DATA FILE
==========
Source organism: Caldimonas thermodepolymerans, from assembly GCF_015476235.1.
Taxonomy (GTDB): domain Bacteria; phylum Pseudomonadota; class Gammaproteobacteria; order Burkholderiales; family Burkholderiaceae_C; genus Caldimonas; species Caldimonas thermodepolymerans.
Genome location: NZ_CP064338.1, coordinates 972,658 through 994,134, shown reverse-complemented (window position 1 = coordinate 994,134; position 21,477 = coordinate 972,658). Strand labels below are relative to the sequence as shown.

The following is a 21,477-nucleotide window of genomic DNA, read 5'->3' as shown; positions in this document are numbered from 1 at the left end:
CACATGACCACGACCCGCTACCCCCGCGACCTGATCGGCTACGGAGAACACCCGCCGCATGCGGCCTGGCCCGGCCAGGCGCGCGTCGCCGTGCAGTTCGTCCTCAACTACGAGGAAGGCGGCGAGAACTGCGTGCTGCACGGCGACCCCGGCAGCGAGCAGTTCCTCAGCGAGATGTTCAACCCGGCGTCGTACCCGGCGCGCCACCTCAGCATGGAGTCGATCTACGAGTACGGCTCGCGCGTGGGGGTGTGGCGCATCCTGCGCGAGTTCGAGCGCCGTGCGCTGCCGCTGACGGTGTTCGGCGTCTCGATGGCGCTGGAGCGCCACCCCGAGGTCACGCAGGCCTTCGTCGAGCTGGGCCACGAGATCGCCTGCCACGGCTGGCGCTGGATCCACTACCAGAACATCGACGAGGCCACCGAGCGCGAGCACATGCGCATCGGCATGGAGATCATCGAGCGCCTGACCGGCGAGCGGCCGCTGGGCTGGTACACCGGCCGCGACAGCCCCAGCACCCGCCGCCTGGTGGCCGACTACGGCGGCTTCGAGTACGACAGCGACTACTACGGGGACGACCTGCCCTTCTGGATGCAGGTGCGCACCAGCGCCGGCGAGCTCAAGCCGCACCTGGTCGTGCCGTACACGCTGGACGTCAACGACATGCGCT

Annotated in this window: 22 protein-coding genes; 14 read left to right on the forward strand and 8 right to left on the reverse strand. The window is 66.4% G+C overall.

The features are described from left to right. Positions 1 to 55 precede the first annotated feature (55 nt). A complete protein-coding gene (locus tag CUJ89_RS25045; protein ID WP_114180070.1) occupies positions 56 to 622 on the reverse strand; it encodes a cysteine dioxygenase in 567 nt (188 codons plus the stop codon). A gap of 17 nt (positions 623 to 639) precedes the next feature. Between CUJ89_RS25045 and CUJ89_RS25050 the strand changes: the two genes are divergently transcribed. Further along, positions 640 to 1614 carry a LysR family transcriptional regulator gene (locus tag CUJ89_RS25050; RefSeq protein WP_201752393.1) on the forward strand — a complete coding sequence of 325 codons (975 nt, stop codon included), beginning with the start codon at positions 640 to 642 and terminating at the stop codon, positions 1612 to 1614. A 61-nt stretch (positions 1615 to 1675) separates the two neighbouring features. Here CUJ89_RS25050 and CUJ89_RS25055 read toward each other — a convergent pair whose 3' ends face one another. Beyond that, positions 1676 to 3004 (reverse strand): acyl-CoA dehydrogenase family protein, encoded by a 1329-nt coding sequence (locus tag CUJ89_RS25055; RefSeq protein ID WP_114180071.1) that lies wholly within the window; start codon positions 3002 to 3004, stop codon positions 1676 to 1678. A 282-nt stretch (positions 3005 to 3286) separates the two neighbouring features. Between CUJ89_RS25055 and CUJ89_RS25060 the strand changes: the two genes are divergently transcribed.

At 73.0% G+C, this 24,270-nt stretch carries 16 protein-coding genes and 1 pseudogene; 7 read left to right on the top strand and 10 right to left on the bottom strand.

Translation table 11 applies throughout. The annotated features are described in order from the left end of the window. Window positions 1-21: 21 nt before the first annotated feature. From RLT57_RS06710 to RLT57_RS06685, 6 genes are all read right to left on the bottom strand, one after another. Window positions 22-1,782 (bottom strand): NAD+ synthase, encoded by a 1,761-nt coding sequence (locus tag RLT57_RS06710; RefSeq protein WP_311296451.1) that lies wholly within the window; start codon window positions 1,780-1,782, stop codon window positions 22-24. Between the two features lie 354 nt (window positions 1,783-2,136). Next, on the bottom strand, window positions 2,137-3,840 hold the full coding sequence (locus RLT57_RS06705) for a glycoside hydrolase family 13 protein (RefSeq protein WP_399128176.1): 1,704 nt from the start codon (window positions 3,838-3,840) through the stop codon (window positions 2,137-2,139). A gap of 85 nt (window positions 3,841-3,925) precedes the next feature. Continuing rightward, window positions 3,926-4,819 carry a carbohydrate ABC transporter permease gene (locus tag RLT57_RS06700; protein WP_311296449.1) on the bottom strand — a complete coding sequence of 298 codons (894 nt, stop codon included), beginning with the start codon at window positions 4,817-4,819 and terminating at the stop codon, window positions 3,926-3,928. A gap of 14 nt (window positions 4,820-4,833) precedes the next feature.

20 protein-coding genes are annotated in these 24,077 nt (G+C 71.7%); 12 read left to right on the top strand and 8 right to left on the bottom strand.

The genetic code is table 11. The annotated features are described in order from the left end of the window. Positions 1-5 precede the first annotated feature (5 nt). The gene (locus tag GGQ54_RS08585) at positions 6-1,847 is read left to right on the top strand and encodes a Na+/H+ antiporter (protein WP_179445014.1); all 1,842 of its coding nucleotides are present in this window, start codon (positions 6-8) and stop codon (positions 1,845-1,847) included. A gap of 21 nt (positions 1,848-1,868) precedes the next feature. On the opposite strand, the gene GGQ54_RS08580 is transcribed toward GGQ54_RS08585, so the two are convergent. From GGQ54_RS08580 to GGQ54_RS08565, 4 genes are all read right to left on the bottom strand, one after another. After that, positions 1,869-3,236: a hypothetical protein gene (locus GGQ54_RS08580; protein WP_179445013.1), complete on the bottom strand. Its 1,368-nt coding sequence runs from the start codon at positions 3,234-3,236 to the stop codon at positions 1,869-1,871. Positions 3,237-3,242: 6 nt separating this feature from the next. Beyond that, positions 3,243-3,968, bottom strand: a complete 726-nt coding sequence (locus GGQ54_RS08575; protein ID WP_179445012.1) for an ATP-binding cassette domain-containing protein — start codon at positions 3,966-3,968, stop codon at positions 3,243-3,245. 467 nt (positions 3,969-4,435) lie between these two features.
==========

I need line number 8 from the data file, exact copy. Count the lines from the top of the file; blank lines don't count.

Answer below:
At 73.0% G+C, this 24,270-nt stretch carries 16 protein-coding genes and 1 pseudogene; 7 read left to right on the top strand and 10 right to left on the bottom strand.